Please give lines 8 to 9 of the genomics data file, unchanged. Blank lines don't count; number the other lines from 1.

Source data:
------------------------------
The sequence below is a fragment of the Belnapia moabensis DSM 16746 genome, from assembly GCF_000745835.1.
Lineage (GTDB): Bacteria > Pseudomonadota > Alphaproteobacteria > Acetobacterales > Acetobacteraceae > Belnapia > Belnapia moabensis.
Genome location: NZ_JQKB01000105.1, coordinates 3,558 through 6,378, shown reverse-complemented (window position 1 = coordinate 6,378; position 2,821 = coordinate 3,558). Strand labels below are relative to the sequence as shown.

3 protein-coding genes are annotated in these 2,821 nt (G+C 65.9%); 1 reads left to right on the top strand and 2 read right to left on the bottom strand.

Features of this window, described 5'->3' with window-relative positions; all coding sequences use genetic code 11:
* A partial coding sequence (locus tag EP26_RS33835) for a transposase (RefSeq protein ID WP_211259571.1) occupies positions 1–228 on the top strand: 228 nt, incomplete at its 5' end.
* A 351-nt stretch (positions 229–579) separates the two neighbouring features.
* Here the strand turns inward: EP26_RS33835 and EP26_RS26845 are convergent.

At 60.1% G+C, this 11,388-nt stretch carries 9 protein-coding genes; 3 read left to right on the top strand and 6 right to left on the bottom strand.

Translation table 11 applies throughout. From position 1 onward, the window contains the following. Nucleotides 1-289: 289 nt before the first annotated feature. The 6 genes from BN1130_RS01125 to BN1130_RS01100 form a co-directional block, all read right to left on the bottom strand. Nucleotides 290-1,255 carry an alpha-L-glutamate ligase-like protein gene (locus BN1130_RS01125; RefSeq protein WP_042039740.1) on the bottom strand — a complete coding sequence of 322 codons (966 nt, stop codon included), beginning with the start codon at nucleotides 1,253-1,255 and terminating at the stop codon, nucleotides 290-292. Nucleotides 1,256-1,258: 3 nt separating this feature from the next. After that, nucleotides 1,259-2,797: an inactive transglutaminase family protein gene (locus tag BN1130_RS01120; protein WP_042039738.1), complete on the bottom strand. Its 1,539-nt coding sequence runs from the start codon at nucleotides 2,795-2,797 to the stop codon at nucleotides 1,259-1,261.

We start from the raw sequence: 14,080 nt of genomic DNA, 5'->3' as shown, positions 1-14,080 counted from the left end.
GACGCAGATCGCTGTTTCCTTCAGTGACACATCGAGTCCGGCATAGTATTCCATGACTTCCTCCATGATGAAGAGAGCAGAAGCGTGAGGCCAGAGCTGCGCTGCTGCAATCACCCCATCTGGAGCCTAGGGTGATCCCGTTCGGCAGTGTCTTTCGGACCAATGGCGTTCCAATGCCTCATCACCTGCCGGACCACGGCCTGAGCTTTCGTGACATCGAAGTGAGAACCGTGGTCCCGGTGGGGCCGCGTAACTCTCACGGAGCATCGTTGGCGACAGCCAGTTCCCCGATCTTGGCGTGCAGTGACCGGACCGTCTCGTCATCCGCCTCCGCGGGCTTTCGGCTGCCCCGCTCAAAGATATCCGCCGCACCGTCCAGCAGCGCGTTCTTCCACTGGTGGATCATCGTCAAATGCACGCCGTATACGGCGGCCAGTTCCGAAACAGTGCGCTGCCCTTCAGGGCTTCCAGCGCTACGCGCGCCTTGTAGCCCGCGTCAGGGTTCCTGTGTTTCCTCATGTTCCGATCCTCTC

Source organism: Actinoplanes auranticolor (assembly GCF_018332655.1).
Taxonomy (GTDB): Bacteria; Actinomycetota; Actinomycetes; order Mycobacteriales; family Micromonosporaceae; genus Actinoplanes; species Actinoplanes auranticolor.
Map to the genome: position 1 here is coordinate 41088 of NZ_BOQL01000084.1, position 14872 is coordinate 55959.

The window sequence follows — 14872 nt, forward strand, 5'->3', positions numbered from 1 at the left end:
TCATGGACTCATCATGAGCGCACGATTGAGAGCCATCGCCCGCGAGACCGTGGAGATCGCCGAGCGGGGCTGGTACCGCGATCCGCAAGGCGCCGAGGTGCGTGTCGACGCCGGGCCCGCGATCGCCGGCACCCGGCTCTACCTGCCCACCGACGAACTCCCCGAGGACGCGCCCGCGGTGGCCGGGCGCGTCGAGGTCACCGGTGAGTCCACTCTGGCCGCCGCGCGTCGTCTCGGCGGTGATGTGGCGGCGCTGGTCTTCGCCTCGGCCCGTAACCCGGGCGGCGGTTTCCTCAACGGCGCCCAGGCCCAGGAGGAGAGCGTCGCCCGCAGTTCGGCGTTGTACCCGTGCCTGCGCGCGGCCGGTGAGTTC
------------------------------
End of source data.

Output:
* Here the strand turns inward: EP26_RS33835 and EP26_RS26845 are convergent.

At 60.1% G+C, this 11,388-nt stretch carries 9 protein-coding genes; 3 read left to right on the top strand and 6 right to left on the bottom strand.